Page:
In one of my math magazines "Focus" there is a very intersting article about Experimental Mathematics. This is what I am trying to do. The article is an interview with Doron Zeilberger. Ironically, I just went to a talk by him the other day at DePaul. Great speaker: very loud, he would scream at you and then laugh that he was waking you up with the loud screaming. very funny and also slightly alarming ;)
ok. this article really has my interest. Here are the key take-aways for me from the interview:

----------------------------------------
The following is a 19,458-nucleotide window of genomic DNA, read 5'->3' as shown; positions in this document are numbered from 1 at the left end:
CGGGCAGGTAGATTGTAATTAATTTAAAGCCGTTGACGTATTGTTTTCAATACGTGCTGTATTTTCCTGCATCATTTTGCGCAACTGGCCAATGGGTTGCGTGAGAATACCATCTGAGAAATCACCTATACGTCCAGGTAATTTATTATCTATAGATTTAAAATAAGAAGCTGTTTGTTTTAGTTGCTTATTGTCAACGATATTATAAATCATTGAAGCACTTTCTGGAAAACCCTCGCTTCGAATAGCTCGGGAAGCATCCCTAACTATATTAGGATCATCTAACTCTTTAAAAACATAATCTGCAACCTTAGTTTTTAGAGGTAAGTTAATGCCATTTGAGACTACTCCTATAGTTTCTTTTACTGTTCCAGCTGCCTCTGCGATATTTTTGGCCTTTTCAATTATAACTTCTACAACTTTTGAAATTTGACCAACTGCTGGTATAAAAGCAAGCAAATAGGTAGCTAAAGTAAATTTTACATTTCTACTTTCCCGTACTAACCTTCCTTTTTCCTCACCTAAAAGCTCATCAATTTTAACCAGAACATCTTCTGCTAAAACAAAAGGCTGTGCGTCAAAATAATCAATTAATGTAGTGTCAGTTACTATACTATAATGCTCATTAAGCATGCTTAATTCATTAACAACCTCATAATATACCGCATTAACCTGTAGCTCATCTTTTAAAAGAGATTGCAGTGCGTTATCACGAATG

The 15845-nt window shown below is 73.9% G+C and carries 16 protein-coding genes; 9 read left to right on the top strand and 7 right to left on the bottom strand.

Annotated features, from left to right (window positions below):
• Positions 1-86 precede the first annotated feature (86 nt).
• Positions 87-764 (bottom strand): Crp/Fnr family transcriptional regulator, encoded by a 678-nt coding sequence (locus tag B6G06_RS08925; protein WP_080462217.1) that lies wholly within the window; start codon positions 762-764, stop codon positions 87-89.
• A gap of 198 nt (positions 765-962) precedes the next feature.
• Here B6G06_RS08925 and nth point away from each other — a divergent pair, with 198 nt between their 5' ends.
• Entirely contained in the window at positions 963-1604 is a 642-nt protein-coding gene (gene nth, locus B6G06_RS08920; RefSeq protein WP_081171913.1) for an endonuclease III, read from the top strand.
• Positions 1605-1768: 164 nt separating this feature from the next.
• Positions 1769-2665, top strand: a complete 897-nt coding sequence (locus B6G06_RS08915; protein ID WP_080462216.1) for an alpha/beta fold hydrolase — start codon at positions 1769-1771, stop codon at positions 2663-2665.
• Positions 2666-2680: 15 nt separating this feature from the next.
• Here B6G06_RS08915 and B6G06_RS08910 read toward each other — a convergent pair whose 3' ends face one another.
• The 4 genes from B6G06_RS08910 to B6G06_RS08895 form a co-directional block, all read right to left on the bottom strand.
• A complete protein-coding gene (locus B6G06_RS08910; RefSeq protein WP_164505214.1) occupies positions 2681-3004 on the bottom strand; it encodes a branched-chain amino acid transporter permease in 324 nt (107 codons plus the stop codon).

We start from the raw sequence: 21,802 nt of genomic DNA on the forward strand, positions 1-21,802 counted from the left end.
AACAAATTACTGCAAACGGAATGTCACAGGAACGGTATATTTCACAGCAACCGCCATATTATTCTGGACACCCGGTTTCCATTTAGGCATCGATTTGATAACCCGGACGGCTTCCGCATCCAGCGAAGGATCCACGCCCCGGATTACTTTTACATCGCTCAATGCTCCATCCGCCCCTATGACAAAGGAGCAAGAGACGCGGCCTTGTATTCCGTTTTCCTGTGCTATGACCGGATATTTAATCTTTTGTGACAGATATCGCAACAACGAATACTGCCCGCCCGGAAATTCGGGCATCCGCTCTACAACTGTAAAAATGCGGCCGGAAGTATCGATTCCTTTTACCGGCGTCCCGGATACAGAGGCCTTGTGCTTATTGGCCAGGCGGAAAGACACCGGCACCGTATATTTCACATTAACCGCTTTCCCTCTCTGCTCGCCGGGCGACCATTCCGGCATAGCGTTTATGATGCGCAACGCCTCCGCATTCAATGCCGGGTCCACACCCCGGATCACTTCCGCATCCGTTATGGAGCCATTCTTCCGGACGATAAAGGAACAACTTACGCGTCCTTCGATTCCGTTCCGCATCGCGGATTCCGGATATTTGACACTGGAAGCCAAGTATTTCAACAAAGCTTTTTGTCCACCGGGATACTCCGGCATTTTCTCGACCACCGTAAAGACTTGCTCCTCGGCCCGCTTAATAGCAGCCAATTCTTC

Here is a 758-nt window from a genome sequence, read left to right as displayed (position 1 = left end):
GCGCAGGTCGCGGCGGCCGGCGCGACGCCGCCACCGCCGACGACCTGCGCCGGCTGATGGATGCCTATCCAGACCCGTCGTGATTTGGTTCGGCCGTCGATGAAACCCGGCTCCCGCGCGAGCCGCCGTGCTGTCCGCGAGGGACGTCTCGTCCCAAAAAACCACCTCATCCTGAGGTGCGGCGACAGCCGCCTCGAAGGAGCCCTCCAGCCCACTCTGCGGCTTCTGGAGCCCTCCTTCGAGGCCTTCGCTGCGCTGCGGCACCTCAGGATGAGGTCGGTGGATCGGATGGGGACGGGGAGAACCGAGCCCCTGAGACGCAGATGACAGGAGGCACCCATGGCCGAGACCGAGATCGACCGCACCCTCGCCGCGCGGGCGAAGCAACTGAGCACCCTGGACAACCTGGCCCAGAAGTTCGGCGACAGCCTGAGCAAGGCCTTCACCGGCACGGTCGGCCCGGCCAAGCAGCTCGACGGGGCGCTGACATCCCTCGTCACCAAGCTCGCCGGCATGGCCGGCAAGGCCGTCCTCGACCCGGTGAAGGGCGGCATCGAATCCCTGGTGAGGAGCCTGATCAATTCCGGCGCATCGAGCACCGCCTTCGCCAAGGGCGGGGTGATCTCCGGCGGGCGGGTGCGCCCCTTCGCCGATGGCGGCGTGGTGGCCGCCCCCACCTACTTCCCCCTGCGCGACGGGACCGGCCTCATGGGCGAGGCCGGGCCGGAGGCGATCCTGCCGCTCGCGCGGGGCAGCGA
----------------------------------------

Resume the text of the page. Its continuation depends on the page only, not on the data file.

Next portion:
1. Think about using computers and algorithms to do mathematics quickly and efficiently
2. programming gives you insight and understanding (re: mathematics)
3. He finds examples to work with in combinatorics and the theory of special functions. These examples can be used to train the computer to discover conjectures. This is experimental mathematics.
4. Trying to prove the conjectures without any human intervention is called Automatic Theorem Proving. Very interesting!
5. the Wilf-Zeilberger algorithmic proof theory is contained in all computer algebra systems and it is a collection of algorithms that can discover, and then prove, binomial coefficient "n choose k" counts the number of k-element subsets of an n-element set.
4. There is a journal by the name Experiential Mathematics and some books coming out. I'll keep my eye on them.